CBN Raises Customs FX Rate For Import Duties By 19.43% In 1 Week As Naira Depreciates

Customs Exchange Rate For Import Duties Down By 23.8% In 1 Month  

1 month ago
3 mins read

The foreign exchange (FX) rate for calculating import duties by the Nigeria Customs Service (NCS) has dropped by 23.8 per cent in one month.

The slashing of the Customs exchange rate as determined by the Central Bank of Nigeria (CBN) was due to the gradual appreciation of the naira in the foreign exchange market within the last one month.

From N1,624/$1 on 12 March, the rate for clearing goods and import duties assessment dropped to N1,238.17/$1 last week. This is according to data on the Customs Exchange Rate obtained by Prime Business Africa on Wednesday, 17 April 2024, from the single window trade portal of the Federal Government. Since then the Customs duty rate has maintained stability.

This reflects N385.82 or 23.8 per cent drop within the period under review.

From N1,624 on 12 March, the rate dropped to N1,593/$1 on 16 March, then further dropped to N1,572/$1 on 19 March, N1,448/$1 on 23 March, and N1,405/$1 on 27 March. It was again reduced to N1,330.26/$1 on 3 April and remained until 5 April when it further dropped to N1,260.49 per dollar. The Customs duty rate was N1,251.2 per dollar on April 6 and 7, and was further reduced to N1,246.67 and two days later, came down to N1,238.17.

READ ALSO: CBN Raises Customs Duty Rates By 59.1% In 2 Months Amid Naira Depreciation 

This current rate falls below the official foreign exchange market rate between naira dollar. According to the Nigerian Autonomous Foreign Exchange Market (NAFEM) data published on the FMDQ platform, the official rate of exchange closed at N1,148.14 to the greenback on Tuesday, 16 April.

Since the naira started appreciating, it has recorded about 36 per cent gain from about N1,800/$1 to below N1,150/$1.

Since June 2023, the Nigerian Customs Service has continued to adjust its rate for calculating import duties in line with the official exchange rate.

READ ALSO: ‘It’s More Burden On Nigerians’ – Importers Bemoan 200% Spike In Customs Duty

Need To Make Customs Duty Exchange Rate Stable 

The drop in Customs duty rate means that importers who opened form M since the latest rate was adopted, would have a lower tariff in terms of money to be paid for the clearance of goods, compared to those who did it earlier at a higher FX rate.

However, stakeholders have on different occasions lamented that volatility in the FX rates has a significant negative impact on businesses relating to imports.

A freight forwarder at Apapa, Lagos, who didn’t want to be named said the unstable rate makes it difficult for importers to make proper plans on importation and costing, making many of them to abandon their goods at the port when the rate is high.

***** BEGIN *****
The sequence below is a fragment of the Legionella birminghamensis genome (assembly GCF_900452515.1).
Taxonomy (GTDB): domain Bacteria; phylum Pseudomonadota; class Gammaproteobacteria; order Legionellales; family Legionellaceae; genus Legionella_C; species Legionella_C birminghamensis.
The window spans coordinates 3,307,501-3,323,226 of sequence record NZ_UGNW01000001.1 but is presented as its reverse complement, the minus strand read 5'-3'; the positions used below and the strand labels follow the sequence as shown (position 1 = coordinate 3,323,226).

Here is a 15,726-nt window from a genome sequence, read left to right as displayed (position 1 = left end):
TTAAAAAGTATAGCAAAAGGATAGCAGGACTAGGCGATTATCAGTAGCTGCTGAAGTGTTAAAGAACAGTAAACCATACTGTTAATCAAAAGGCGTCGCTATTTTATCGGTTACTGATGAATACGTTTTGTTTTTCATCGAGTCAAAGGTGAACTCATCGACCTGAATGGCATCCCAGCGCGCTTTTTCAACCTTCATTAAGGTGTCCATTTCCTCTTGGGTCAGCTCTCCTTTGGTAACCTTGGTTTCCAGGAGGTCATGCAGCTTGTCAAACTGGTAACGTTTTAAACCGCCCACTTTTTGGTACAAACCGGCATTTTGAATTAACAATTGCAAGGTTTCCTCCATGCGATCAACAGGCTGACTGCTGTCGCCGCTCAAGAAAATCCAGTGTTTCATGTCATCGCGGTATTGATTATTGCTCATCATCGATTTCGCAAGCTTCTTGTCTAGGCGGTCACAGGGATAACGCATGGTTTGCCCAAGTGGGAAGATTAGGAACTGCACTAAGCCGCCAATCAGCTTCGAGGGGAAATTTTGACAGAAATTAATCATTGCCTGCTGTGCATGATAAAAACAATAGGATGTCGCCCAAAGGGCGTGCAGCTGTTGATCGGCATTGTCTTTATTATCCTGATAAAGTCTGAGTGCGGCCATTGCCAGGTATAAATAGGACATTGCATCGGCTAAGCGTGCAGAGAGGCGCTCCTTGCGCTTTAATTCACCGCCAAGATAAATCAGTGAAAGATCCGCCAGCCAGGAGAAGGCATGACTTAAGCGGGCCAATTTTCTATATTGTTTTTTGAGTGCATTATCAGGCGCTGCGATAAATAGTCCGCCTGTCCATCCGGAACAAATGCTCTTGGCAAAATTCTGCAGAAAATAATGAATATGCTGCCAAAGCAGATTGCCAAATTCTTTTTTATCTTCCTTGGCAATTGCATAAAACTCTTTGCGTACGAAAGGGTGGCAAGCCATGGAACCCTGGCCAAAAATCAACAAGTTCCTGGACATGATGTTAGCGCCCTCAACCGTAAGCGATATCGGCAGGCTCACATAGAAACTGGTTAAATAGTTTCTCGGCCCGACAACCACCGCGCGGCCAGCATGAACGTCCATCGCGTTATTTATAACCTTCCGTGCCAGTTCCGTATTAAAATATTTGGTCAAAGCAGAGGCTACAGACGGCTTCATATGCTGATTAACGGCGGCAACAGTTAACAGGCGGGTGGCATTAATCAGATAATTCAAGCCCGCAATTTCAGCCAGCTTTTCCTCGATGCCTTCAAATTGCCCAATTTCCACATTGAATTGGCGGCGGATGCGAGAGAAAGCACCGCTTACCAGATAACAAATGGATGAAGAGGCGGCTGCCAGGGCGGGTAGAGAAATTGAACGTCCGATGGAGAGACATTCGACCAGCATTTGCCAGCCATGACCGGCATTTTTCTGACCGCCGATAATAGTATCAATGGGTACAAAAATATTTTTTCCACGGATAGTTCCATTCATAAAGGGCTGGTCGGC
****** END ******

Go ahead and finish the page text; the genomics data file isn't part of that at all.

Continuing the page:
“Granted that Customs is following the directive of the CBN to adjust import duty rates in line with the official exchange between naira and dollar and other foreign currencies in order to meet their revenue target given by the Federal Government, the system is not conducive for importers,” he stated.

“Now, importers open Form M at different rates due to rising and falling of the import duty rates, and the goods they clear from the ports will end up in the same Nigerian market. It is really worrisome. Now that the rate dropped because the official exchange rate has dropped, many importers who paid earlier at higher rates to clear their goods are at a disadvantage position in terms of cost incurred and how to factor it into their businesses.”

He called on the government to make the rate stable.

Also, the Centre for the Promotion of Private Enterprise (CPPE) has echoed the concerns of stakeholders in the trade sector by calling on the government to ensure exchange rate stability, noting that the manner in which it is fluctuating has adversely affected the rate at which importers clear their goods at the nation’s ports.

The CPPE CEO, Dr Muda Yusuf, who spoke during a live radio programme on Monday, called for a review of CBN’s role in determining Customs duty rates.

Dr Yusuf, who stressed that making the Customs duty exchange rate stable would ensure predictability and proper planning by importers, suggested that the rate should be fixed between N900 and N1,000 to a dollar, for a specified period, such as three months, six months or one year.

Fixing the Customs duty rate over a period of time would not only foster economic stability but also ensure predictability in international trade within the maritime sector.

He further observed that it generally has an impact on the cost of living and inflation in the country as Nigeria operates an import-dependent economy.

“The best way to do it is to fix it for probably three months, six months, or even for a year. For this period of time, this is what the exchange rate for the importation of import duty will be. Between N900 and N1,000 will be okay so that people can plan. Apart from that, it will help to bring down the cost of living. This is because the biggest problem we are facing today, apart from the issue of the exchange rate, is generally the cost of living and the problem of inflation,” Yusuf stated.

Last week, President of the Nigeria Association of Chambers of Commerce, Industry, Mines and Agriculture (NACCIMA), Mr. Dele Oye had while commenting on the efforts of the Federal Government through the CBN in curbing activities that impact negatively on the naira’s value, called on the government to start charging import duties in naira rather than dollars for the good of the economy.




Victor Ezeja is a passionate journalist with six years of experience writing on economy, politics and energy. He holds a Masters degree in Mass Communication.

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